Photos of corsets, costumes, and the Fitting Room workroom are courtesy of Marie Cooley and may not be used without express permission.

Get to know a Nancy’s employee: Susan

Today’s “get to know” interviewee might be best known as the ‘Ribbon Lady’. An accomplished historical costumer, she inspires everyone around her to fall in love with vintage textiles and trims and to appreciate the stories they carry. Please welcome Susan.

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Who are you?
My name is Susan, though I also answer to ‘Ribbon Lady’.

How long have you worked at Nancy’s?
I think it’s been 18 years.

How long have you been sewing?
Since I was a very small child. As a toddler, I started with a yarn needle (my mother would thread it for me) and I would sit and sew for hours. I can hardly remember a time when I didn’t sew.

Do you have a special focus?
Handwork and historical costuming, though to me they are one and the same. I’m interested in basically all costuming eras aside from the 1840s, 1850s, and 1860s. My favorite costumes to create are from the 18th century and Edwardian eras, as both are suited to lots of handwork. Where 18th century styles have fairly simple construction, Edwardian construction is a bit more challenging, which I enjoy.

NSB - gtks yellow gown bodice

The design and color palette for this c.1755 style gown was inspired by the small piece of antique fly fringe at the top of the stomacher.

My costuming process begins with my collection of textiles and trims. It is a slow process; I collect items and create kits of fabric and trims. I use mostly antique and vintage trims, as antique yardage is more difficult to find and more fragile. The starting point for a given costume is usually a single item, like a button or a trim; sometimes it is a tiny piece of 18th century fly fringe, sometimes it is a piece of fabric from the 1920s.

NSB - gtks harlequin detail

A black-and-cream checkerboard fabric from the 1920s and vintage cherry motifs inspired this 18th century costume with harlequin details.

What was your first sewing project?
The first true project was sewing doll clothes. I had very well dressed dolls, in many eras of historical costume. Sewing and historical costume go hand-in-hand for me; the clothing of other eras has always been of more interest to me than the clothing I could see on the street.

What is your most recently completed project?
An Edwardian ball gown skirt, made in silk brocade with antique butterflies and antique Art Nouveau trim. The silk brocade is a very deep navy blue, the butterflies are black backed in gold metallic fabric with a slight pleat; it is a moody and mysterious color palette. I’m still working on the bodice that goes with it.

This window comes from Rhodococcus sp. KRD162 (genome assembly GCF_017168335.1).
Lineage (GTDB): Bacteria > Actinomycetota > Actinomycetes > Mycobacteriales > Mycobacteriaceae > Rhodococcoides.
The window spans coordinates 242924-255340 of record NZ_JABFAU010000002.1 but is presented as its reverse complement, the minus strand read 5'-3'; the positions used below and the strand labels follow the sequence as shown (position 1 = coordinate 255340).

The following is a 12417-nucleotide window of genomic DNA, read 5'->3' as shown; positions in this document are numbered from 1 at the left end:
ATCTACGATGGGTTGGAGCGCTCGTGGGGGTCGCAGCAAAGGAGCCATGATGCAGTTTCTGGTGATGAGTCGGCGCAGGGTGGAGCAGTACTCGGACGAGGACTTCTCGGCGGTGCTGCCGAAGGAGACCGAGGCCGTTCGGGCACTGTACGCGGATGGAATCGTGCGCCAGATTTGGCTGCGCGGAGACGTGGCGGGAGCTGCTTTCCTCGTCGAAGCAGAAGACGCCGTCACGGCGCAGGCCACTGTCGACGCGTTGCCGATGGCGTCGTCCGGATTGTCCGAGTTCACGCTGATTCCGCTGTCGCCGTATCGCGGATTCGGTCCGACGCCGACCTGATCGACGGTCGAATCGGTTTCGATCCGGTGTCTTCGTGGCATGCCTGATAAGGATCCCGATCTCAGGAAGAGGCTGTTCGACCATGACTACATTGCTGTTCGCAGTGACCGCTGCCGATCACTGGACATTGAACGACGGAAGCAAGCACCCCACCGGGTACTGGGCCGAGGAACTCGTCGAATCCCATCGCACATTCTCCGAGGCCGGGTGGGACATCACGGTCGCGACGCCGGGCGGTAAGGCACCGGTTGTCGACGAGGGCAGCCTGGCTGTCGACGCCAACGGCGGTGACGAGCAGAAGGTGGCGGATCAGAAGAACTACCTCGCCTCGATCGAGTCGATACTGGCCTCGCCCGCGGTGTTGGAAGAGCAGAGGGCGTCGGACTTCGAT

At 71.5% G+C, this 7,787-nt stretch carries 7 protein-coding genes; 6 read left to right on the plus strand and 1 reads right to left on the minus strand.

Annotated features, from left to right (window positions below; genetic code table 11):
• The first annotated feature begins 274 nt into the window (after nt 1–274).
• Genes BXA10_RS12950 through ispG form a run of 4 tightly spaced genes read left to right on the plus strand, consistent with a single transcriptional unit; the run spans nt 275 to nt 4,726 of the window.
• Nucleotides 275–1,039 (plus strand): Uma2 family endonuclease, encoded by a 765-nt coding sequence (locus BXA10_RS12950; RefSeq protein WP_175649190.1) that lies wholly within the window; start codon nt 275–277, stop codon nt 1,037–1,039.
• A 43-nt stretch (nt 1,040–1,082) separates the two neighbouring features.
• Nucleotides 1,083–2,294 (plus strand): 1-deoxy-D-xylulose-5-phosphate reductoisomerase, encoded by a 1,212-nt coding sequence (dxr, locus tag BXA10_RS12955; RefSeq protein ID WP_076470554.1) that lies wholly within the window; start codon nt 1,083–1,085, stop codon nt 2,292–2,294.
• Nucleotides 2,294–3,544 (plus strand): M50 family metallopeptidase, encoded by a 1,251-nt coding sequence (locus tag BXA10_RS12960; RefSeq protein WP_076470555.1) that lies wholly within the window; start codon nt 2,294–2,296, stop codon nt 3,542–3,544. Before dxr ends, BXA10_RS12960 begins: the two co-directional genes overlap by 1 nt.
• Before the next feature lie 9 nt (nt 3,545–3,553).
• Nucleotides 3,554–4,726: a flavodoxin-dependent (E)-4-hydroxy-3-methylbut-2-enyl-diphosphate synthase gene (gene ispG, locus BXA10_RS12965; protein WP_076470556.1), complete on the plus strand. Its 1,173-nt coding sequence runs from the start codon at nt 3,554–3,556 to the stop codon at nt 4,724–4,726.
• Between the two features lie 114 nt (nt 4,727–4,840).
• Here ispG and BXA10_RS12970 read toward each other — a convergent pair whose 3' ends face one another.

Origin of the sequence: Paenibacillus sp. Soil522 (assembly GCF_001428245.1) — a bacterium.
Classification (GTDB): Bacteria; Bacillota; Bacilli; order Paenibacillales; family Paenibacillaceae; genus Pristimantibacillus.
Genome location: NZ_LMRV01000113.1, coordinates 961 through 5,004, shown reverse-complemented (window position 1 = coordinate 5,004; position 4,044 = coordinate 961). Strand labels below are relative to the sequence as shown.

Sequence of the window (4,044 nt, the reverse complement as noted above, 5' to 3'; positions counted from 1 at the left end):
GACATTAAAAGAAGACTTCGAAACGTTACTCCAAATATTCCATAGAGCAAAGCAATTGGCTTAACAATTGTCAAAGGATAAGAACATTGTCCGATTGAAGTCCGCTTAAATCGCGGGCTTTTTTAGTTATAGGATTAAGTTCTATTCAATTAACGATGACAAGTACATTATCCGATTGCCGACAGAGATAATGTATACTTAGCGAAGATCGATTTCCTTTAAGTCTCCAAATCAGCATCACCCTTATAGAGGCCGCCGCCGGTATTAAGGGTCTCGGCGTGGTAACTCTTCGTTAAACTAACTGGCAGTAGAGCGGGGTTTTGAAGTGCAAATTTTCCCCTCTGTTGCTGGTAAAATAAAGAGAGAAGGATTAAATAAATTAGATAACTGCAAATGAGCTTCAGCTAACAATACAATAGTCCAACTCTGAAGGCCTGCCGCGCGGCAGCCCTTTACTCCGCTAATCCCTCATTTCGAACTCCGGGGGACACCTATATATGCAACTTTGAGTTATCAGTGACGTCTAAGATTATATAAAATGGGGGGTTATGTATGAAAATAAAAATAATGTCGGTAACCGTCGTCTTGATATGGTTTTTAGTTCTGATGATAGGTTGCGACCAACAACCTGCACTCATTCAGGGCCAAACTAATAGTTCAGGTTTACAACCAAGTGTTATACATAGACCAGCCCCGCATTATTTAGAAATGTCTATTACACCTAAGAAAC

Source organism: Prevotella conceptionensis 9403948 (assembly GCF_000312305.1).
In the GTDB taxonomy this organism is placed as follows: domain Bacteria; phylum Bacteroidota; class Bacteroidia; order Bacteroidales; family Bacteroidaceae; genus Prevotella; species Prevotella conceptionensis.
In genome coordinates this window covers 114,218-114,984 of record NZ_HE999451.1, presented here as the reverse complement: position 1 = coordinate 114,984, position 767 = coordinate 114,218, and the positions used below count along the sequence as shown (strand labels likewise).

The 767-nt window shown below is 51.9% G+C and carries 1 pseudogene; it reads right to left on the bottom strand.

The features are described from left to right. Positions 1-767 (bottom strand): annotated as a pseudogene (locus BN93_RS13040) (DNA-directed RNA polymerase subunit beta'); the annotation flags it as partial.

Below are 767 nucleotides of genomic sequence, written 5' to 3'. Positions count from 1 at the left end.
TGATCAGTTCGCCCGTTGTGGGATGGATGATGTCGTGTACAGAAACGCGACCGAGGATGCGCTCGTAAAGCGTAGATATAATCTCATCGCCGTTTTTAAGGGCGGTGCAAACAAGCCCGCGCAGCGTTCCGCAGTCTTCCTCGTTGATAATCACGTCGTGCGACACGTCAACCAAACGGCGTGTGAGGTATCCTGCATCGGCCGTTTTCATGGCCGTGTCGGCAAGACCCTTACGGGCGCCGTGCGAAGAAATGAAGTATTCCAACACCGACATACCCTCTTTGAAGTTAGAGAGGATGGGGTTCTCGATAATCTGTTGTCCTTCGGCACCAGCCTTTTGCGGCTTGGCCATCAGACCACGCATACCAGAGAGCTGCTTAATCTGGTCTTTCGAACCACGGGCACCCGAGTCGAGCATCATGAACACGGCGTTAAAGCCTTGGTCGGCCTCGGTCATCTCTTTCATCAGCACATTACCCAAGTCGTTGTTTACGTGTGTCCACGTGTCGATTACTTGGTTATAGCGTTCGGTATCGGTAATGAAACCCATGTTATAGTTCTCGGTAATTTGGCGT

NSB - gtks edwardian ball gown

One of Susan’s completed Edwardian ball gowns, a true 1901 shape. Her recently completed skirt and soon-to-be finished bodice have a similar silhouette.

Do you have a most memorable or favorite project?
The most memorable project would be my daughter’s wedding dress. When I started making it, I believed I had six months to complete it. Then she was awarded an overseas scholarship that had to be used immediately, so the wedding was moved up five months. I completed it in three and a half weeks.

NSB - gtks wedding gown bride and groom

The bride, Susan’s daughter, and her groom on their wedding day.

It is an 18th century style gown made in a color palette best described as ‘triple cream French vanilla’. The dress is vanilla-colored silk dupioni, with monochromatic embellishment, including embroidery, ribbon embroidery, beading, and dimensional ribbonwork. Most of this dress was made with modern materials, but I did use a gorgeous antique woven tubular silk ribbon. Though the tube is flattened, it still has a lovely dimensionality.

NSB - gtks wedding stomacher detail NSB - gtks wedding skirt embroidery detail NSB - gtks wedding skirt detail NSB - gtks wedding skirt side detail

My favorite project is one of the two things that I made without a deadline: an 18th century ensemble.The skirt was made of cream-colored wool challis, which I embroidered using antique thread. Some of the embroidery – a double wave of pearls winding around the skirt – was inspired by something I saw on an 18th century skirt. The floral motifs were informed by the availability of colors in the antique thread. My mother was a florist and I spent lots of time in her shop when I was young; I used my memories of different flowers to create the motifs, which include lilies of the valley, pansies, forget-me-nots, sweet peas, tiger lilies, anemones, and morning glories. Because I didn’t have a deadline, I was able to spend time experimenting with the flowers. It was lovely.

NSB - gtks favorite 18th c ensemble

Susan in her favorite 18th century ensemble

NSB - gtks favorite 18th c ensemble

To coordinate, I made a Pierrot jacket using an incredible antique 18th century silk fabric in brown with a woven stripe. I trimmed the jacket with white silk organza ruffles, two 18th century metallic trims (one ruffled, the other serpentine), and ribbon and thread buttons from the Victorian era. It wasn’t the most ornate or structurally complex costume I have made, but I felt totally at home in it and it remains a favorite.

NSB - gtks favorite pierrot front NSB - gtks favorite pierrot back NSB - gtks peplum detail

What project is next?